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Visa for Victims of Particular Crimes ( U-Visas)

What is a U-visa?

A U-visa is a special nonimmigrant status for victims of certain crimes who have suffered from mental or physical abuse and have helped law enforcement in the investigation and/or prosecution of the criminal activity. 

Who qualifies for a U-visa?

Not all kinds of crimes qualify as a criminal activity for a U-visa. Along with those criminal activities specified by the USCIS, there are more requirements to be met when applying for a U-visa. The following must be met:

  • You are the victim of a qualifying criminal activity;
  • You have suffered substantial physical or mental abuse as a result of having been a victim;
  • You have information about the criminal activity;
  • You were helpful, are helpful or are likely to be helpful to law enforcement during the investigation and/or prosecution of the crime;
  • The crime occurred in the United States;
  • You are admissible to the United States.

Qualifying Crimes eligible for U-Visas:

To qualify for a U-visa, the criminal activity must be one of the following:

  • Abduction
  • Abusive Sexual Contact
  • Blackmail
  • Domestic Violence
  • Extortion
  • False Imprisonment
  • Female Genital Mutilation
  • Felonious Assault
  • Fraud in Foreign Labor Contracting
  • Hostage
  • Incest
  • Involuntary Servitude
  • Kidnapping
  • Manslaughter
  • Murder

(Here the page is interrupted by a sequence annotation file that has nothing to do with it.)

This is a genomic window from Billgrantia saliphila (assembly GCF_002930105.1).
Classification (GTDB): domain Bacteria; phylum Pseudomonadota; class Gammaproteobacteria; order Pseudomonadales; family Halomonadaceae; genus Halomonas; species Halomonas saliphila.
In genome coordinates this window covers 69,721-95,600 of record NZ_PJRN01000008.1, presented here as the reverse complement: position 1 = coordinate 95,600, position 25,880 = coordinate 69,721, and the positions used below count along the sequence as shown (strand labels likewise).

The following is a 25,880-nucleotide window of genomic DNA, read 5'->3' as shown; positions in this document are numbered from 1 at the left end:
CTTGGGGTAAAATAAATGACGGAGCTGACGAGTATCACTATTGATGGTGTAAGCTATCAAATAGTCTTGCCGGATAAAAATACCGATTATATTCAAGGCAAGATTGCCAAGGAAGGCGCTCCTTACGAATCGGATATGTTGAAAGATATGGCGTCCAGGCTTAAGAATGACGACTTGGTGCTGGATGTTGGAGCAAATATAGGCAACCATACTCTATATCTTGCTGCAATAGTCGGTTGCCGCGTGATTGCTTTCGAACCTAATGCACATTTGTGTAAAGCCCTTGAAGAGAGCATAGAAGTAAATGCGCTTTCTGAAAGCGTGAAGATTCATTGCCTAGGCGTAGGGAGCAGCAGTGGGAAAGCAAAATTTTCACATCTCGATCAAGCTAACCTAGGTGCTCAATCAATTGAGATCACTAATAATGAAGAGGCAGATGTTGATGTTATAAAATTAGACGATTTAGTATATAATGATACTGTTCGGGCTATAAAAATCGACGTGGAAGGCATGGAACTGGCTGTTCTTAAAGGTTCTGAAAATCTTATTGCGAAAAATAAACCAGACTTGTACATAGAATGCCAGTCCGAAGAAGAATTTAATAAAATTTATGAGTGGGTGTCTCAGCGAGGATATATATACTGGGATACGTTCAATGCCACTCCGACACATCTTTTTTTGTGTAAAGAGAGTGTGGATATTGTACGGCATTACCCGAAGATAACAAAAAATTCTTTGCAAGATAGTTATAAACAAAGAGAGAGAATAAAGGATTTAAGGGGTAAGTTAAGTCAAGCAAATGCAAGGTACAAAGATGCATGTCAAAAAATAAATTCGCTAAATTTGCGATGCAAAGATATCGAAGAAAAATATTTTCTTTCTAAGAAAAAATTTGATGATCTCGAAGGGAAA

• Obstruction of Justice
  • Peonage
  • Perjury
  • Prostitution
  • Rape
  • Sexual Assault
  • Sexual Exploitation
  • Slave Trade
  • Stalking
  • Torture
  • Trafficking 
  • Witness Tampering 
  • Unlawful Criminal Restraint
  • Other Related Crimes

U-Visa application Process:

In order to obtain a U-visa, the investigating authorities must provide a certification indicating the person helped in giving information.  

Unfortunately, a limit was placed on the number of U-visas that may be granted each year. Only 10,000 visas are issued every year. Once that cap is reached, petitioners are placed on a waiting list for the following year. In addition, due to long processing times with USCIS, U-visas can take up to 5 years to be adjudicated. In the mean time however, if a U-visa application is pending and is deemed bona fide, the petitioner may be eligible to apply for an employment authorization. 

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